This is where McHenry and Thompson falter. One of those six qualifications is that the sale of the digital asset cannot “involve the offer or sale of equity securities, debt securities, or debt securities convertible or exchangeable to equity interests.” In other words, cryptocurrencies cannot represent an ownership stake in a venture or be used like bonds to raise capital.

The purpose of this provision appears to be to prevent regulatory arbitrage. It would stop those entities that would normally issue stocks or bonds from avoiding the securities laws’ traditional requirements by offering crypto tokens instead.

Punting the question

But the bill does not define these terms. While equities are generally thought of as simply stock in corporations, the term “equity security” is defined in the Securities Exchange Act of 1934 as “any stock or similar security … or any other security which the Commission shall deem to be of similar nature” (emphasis added).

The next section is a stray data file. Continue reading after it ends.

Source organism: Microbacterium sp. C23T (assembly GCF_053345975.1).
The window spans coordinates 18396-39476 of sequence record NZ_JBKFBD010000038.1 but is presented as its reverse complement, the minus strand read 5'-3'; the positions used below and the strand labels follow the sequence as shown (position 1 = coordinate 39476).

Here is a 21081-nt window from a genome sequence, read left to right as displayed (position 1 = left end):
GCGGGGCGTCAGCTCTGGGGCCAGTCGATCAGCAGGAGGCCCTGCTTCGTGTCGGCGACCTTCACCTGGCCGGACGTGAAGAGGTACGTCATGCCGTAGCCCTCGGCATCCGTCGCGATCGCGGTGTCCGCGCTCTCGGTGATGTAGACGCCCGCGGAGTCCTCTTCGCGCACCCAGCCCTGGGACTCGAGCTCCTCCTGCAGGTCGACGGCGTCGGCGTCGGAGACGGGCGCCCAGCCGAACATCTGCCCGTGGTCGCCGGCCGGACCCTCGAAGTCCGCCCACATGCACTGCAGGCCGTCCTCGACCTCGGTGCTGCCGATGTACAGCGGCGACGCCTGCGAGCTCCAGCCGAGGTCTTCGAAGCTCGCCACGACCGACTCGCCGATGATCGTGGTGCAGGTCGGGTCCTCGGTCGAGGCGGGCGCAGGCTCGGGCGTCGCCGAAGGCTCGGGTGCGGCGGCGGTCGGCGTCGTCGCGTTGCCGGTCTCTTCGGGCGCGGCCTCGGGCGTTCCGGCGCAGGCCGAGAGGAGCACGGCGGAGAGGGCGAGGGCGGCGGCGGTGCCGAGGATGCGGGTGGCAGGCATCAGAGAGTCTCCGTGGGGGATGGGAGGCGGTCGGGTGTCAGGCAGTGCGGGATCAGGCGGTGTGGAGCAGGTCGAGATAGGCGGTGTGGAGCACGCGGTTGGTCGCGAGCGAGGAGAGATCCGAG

In attempting to prevent regulatory arbitrage, the McHenry-Thompson bill would not at all solve the problems it attempts to address. Not only would the bill not affect the definition of “investment contract,” but it would have the SEC decide which of those tokens are equity or debt securities.

Given that the code governing many dapps [decentralized apps] and decentralized autonomous organizations (DAOs) give token holders the same kinds of rights as stockholders in corporations, the SEC would deem most if not all crypto tokens that meet the Howey Test to be equities subject to traditional securities law disclosures.

Problems, plural